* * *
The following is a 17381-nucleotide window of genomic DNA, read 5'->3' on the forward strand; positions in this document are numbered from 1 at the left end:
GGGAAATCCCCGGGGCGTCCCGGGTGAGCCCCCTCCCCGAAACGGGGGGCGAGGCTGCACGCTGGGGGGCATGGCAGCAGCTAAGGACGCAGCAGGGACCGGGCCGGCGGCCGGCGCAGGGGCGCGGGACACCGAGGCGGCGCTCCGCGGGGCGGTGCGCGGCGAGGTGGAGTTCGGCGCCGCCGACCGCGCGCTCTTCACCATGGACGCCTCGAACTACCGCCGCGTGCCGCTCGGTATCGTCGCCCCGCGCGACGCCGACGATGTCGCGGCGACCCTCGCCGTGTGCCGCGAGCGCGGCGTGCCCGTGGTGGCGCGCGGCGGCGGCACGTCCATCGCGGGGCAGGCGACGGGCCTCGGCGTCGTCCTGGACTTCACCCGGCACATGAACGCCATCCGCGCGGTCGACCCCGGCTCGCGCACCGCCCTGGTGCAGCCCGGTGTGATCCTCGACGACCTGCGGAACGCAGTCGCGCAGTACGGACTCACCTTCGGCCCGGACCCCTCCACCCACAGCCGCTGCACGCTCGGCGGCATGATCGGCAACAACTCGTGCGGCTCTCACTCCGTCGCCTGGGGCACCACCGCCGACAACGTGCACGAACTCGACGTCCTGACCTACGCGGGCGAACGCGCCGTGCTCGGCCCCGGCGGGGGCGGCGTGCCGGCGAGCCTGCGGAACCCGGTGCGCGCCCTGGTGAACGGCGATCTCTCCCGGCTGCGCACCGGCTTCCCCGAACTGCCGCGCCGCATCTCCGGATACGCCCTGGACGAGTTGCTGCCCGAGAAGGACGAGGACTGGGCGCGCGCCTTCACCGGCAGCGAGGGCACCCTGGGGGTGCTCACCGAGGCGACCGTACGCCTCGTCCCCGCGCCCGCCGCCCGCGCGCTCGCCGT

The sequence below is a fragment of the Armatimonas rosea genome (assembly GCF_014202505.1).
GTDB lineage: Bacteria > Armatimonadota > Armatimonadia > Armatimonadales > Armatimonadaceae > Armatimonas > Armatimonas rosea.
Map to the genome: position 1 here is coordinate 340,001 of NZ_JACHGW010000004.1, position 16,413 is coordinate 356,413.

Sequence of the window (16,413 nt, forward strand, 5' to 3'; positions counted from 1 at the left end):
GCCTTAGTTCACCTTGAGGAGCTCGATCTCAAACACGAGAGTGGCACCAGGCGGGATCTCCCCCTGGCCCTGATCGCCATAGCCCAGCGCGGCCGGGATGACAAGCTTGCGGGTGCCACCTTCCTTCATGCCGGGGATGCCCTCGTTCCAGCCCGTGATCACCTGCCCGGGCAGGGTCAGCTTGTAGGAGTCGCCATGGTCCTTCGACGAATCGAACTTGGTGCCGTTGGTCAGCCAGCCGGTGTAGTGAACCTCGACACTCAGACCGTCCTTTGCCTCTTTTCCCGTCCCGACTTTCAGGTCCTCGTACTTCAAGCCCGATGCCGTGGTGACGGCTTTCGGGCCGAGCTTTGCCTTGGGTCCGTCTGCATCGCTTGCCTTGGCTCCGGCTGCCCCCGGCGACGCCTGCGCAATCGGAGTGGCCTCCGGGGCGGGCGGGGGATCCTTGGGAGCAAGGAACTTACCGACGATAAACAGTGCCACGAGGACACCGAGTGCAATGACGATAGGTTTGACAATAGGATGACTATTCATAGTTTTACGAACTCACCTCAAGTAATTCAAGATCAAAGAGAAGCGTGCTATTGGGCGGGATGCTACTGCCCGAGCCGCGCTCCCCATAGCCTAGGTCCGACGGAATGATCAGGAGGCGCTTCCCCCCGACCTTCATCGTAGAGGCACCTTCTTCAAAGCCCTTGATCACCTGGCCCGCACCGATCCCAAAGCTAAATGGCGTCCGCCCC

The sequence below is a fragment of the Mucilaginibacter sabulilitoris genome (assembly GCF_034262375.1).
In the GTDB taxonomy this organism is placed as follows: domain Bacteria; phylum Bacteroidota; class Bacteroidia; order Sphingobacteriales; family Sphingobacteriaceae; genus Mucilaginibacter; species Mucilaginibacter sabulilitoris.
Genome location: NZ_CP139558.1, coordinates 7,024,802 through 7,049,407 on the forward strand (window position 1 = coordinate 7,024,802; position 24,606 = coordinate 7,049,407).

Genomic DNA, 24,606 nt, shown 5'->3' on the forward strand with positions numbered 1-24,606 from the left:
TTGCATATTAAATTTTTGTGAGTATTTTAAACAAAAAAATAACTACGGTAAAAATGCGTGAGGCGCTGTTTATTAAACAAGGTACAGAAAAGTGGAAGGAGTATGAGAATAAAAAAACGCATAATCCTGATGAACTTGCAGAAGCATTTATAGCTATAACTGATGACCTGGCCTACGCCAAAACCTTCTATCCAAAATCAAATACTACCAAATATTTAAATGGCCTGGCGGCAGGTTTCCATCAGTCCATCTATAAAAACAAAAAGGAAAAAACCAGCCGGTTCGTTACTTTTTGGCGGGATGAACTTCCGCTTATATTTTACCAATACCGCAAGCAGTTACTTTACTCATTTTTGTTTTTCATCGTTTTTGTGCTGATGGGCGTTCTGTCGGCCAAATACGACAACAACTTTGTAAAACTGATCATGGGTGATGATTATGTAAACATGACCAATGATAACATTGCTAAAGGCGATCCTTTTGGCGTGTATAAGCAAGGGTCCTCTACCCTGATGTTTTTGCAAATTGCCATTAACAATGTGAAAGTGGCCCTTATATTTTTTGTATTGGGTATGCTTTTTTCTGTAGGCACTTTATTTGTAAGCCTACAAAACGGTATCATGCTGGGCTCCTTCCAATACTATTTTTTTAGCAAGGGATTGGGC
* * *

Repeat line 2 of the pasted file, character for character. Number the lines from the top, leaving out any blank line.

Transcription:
GGGAAATCCCCGGGGCGTCCCGGGTGAGCCCCCTCCCCGAAACGGGGGGCGAGGCTGCACGCTGGGGGGCATGGCAGCAGCTAAGGACGCAGCAGGGACCGGGCCGGCGGCCGGCGCAGGGGCGCGGGACACCGAGGCGGCGCTCCGCGGGGCGGTGCGCGGCGAGGTGGAGTTCGGCGCCGCCGACCGCGCGCTCTTCACCATGGACGCCTCGAACTACCGCCGCGTGCCGCTCGGTATCGTCGCCCCGCGCGACGCCGACGATGTCGCGGCGACCCTCGCCGTGTGCCGCGAGCGCGGCGTGCCCGTGGTGGCGCGCGGCGGCGGCACGTCCATCGCGGGGCAGGCGACGGGCCTCGGCGTCGTCCTGGACTTCACCCGGCACATGAACGCCATCCGCGCGGTCGACCCCGGCTCGCGCACCGCCCTGGTGCAGCCCGGTGTGATCCTCGACGACCTGCGGAACGCAGTCGCGCAGTACGGACTCACCTTCGGCCCGGACCCCTCCACCCACAGCCGCTGCACGCTCGGCGGCATGATCGGCAACAACTCGTGCGGCTCTCACTCCGTCGCCTGGGGCACCACCGCCGACAACGTGCACGAACTCGACGTCCTGACCTACGCGGGCGAACGCGCCGTGCTCGGCCCCGGCGGGGGCGGCGTGCCGGCGAGCCTGCGGAACCCGGTGCGCGCCCTGGTGAACGGCGATCTCTCCCGGCTGCGCACCGGCTTCCCCGAACTGCCGCGCCGCATCTCCGGATACGCCCTGGACGAGTTGCTGCCCGAGAAGGACGAGGACTGGGCGCGCGCCTTCACCGGCAGCGAGGGCACCCTGGGGGTGCTCACCGAGGCGACCGTACGCCTCGTCCCCGCGCCCGCCGCCCGCGCGCTCGCCGT